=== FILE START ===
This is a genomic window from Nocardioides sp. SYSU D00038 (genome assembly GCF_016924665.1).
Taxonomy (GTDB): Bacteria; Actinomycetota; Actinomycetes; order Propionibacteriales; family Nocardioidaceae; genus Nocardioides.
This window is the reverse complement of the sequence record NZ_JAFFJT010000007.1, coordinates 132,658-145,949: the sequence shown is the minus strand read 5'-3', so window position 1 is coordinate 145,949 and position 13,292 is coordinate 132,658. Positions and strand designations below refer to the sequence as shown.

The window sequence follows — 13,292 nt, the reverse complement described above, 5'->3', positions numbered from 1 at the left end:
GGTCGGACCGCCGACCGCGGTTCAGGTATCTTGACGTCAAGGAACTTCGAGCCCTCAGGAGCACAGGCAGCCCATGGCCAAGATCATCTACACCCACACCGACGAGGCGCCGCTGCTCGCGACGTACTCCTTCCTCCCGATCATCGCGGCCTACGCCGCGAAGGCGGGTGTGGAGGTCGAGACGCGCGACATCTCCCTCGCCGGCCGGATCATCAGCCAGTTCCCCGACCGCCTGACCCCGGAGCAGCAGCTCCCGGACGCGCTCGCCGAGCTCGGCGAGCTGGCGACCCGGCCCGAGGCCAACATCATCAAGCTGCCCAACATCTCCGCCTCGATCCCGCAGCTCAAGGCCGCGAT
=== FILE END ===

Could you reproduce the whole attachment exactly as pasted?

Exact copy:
This is a genomic window from Nocardioides sp. SYSU D00038 (genome assembly GCF_016924665.1).
Taxonomy (GTDB): Bacteria; Actinomycetota; Actinomycetes; order Propionibacteriales; family Nocardioidaceae; genus Nocardioides.
This window is the reverse complement of the sequence record NZ_JAFFJT010000007.1, coordinates 132,658-145,949: the sequence shown is the minus strand read 5'-3', so window position 1 is coordinate 145,949 and position 13,292 is coordinate 132,658. Positions and strand designations below refer to the sequence as shown.

The window sequence follows — 13,292 nt, the reverse complement described above, 5'->3', positions numbered from 1 at the left end:
GGTCGGACCGCCGACCGCGGTTCAGGTATCTTGACGTCAAGGAACTTCGAGCCCTCAGGAGCACAGGCAGCCCATGGCCAAGATCATCTACACCCACACCGACGAGGCGCCGCTGCTCGCGACGTACTCCTTCCTCCCGATCATCGCGGCCTACGCCGCGAAGGCGGGTGTGGAGGTCGAGACGCGCGACATCTCCCTCGCCGGCCGGATCATCAGCCAGTTCCCCGACCGCCTGACCCCGGAGCAGCAGCTCCCGGACGCGCTCGCCGAGCTCGGCGAGCTGGCGACCCGGCCCGAGGCCAACATCATCAAGCTGCCCAACATCTCCGCCTCGATCCCGCAGCTCAAGGCCGCGAT